Amnon Goldenberg (1935 – 2005)
Amnon, the third of four children of late Nehama and Yehezkel Goldenberg, one of the founding families of the city of Hadera, grew up with strong Zionist roots. After graduating from high school in Hadera, he studied at the Faculty of Law at the Hebrew University in Jerusalem, and graduated with honors in 1956. He completed his military service at the military prosecutor’s office and, in 1959, completed his Ph.D. in London. Upon his return to Israel, he interned at the office of the District Attorney, Tel Aviv District and at the S. Horowitz & Co firm, which he hereafter joined as an associate.
In 1965, Amnon became a partner at the law firm, and soon gained fame as a brilliant litigator and as a persuasive and exceptional jurist. More and more was his assistance sought in complicated cases and appeals. By the 1970s, he was already well-known throughout the country and his counsel was often requested by prominent Israeli government and economic officials as well as by lawyers. During this period, Amnon contributed substantially to establishing the firm’s reputation as one of Israel’s leading law firms. Amnon’s integrity and collegial demeanor earned him the sobriquet ‘the gentleman of the profession’.
Intellectual property law was always close to Amnon’s heart. During the years of his most intensive activities he was considered the leading figure in the field. He was the foremost expert, and handled all of the most complex and challenging cases in this area. Amnon laid the foundations and developed the various branches of intellectual property in Israel: he dealt with patents, copyright and performers’ rights, designs and trademarks, appellation of origin, trade secrets and unjust enrichment law. In each of these areas Amnon left his footprint and generated precedents which would guide the field during both his generation and generations to come. The legal precedents he generated were adopted later on by the legislature in more than one instance, for example concerning copyright protection for computer software, or the application of unjust enrichment law as a supplement to patent law.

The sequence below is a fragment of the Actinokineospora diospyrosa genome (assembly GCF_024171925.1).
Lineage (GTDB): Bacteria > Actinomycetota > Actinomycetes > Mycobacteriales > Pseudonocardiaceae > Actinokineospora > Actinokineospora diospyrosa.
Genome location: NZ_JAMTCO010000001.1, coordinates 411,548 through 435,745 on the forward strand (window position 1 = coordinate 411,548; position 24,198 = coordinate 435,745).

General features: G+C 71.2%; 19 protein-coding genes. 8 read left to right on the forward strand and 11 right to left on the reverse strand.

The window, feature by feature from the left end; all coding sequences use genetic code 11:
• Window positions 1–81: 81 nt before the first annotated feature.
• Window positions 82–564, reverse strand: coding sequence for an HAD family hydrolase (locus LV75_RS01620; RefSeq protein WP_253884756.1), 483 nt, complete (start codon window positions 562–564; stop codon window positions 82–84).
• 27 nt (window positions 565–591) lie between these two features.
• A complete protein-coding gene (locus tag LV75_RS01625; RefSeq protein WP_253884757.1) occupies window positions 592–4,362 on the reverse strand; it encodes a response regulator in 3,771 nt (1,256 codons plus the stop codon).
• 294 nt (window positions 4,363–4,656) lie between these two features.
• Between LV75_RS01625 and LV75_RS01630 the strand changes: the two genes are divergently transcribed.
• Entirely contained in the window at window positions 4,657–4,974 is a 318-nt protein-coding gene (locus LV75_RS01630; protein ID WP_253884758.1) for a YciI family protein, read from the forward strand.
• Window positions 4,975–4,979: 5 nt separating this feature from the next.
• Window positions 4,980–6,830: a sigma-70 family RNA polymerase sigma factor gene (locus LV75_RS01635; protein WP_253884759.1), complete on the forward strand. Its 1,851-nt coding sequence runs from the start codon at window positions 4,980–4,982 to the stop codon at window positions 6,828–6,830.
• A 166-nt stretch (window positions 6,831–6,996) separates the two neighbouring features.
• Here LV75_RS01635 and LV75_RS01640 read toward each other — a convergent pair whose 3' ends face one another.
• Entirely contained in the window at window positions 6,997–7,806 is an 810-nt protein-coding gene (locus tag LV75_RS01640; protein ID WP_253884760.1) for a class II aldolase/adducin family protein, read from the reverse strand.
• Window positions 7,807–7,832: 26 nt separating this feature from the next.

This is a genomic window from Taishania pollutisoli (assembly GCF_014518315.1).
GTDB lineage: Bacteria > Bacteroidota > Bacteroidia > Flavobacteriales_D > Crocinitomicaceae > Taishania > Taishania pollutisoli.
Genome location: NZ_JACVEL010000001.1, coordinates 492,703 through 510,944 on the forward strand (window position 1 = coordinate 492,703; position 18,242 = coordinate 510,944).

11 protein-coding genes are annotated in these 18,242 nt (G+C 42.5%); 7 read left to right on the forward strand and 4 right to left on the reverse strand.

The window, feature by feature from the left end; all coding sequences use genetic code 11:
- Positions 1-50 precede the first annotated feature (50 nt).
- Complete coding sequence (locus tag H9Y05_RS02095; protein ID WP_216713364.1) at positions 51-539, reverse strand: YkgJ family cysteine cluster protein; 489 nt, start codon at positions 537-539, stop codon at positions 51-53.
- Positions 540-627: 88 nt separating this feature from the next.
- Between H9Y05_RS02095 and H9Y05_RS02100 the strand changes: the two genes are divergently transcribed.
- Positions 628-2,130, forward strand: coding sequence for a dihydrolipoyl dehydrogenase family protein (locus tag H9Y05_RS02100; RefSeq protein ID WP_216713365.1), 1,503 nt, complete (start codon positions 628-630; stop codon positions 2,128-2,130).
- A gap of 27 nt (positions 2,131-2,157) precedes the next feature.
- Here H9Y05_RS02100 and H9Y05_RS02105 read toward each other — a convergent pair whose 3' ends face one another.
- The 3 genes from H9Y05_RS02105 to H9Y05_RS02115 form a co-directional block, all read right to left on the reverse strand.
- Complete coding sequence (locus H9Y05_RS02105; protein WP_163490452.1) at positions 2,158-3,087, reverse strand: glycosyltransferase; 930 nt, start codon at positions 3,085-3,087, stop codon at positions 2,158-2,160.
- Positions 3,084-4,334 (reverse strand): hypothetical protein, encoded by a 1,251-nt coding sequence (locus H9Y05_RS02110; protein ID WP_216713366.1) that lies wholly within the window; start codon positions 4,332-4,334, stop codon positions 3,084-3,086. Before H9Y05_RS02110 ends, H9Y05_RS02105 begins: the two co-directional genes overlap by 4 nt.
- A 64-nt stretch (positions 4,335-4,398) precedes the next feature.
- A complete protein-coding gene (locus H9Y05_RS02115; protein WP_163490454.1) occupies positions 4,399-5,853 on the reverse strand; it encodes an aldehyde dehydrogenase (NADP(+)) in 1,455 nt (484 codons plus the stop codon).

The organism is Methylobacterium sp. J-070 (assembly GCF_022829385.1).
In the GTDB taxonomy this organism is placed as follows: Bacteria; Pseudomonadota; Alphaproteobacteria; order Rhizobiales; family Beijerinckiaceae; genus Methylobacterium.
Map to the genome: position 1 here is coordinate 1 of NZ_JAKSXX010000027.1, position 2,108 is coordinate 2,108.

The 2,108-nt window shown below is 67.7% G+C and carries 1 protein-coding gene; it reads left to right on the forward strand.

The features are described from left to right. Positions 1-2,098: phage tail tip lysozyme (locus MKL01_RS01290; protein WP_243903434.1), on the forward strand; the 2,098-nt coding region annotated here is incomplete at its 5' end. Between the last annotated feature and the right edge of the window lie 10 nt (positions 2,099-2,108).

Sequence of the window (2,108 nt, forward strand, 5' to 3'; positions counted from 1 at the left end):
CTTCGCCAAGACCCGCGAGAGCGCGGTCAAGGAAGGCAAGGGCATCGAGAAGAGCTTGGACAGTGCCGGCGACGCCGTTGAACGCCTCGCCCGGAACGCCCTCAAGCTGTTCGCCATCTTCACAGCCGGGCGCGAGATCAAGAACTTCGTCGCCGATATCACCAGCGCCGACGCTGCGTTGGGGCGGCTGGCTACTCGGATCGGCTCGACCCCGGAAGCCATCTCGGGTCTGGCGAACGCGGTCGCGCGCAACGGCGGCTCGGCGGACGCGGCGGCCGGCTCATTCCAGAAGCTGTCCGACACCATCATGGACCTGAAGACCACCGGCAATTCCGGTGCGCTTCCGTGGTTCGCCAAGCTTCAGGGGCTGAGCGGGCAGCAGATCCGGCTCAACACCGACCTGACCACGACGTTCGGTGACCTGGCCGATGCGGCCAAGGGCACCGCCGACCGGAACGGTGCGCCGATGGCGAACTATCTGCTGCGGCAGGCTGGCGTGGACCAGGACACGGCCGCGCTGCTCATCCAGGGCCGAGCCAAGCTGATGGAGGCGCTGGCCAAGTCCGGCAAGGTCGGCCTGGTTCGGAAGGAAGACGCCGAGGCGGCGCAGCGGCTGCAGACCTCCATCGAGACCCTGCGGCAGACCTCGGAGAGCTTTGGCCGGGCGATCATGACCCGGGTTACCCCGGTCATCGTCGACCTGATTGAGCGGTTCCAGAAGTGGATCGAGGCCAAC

From 1979-1983, Amnon was President of the Israel Bar Association, chaired many important public commissions and served as a senior lecturer at Tel Aviv University Faculty of Law. He published numerous articles in law reviews and books, was a member of the teaching committee at the Law School of the College of Management, Chairman of the Israel Democracy Institute, of Yad Chaim Weizmann, and of additional organizations.
Amnon was known always to strive for excellence. He was a man of many interests, immersed in languages and books. He was a master wordsmith and loved music deeply and thoroughly. One of his favorite roles was serving as Chair of the Israel Philharmonic Orchestra. However, the law was surely the field which reflected his personality the most, and to which he had decided since adolescence to devote his energy. Amnon was an exceptional person, a jurist of great stature, who left his mark in academia, in courtrooms, in social and economic life, and in important public organizations. His lawyer’s cloak, even if invisible, was always on his shoulders. Amnon rejected appeals regularly made to him to serve as a government minister or as a Supreme Court Justice, saying that his skills and expertise lay in being a litigator.
In early 2000, Amnon resigned from the firm he headed due to poor health. He passed away in 2005.
His rich library, lovingly gathered over decades, was donated to the Sapir College in the Negev, and is named after him. Amnon is survived by his wife Ora, his children Adar, Efrat, and Arnan, and six grandchildren, only two of whom he had the chance to know.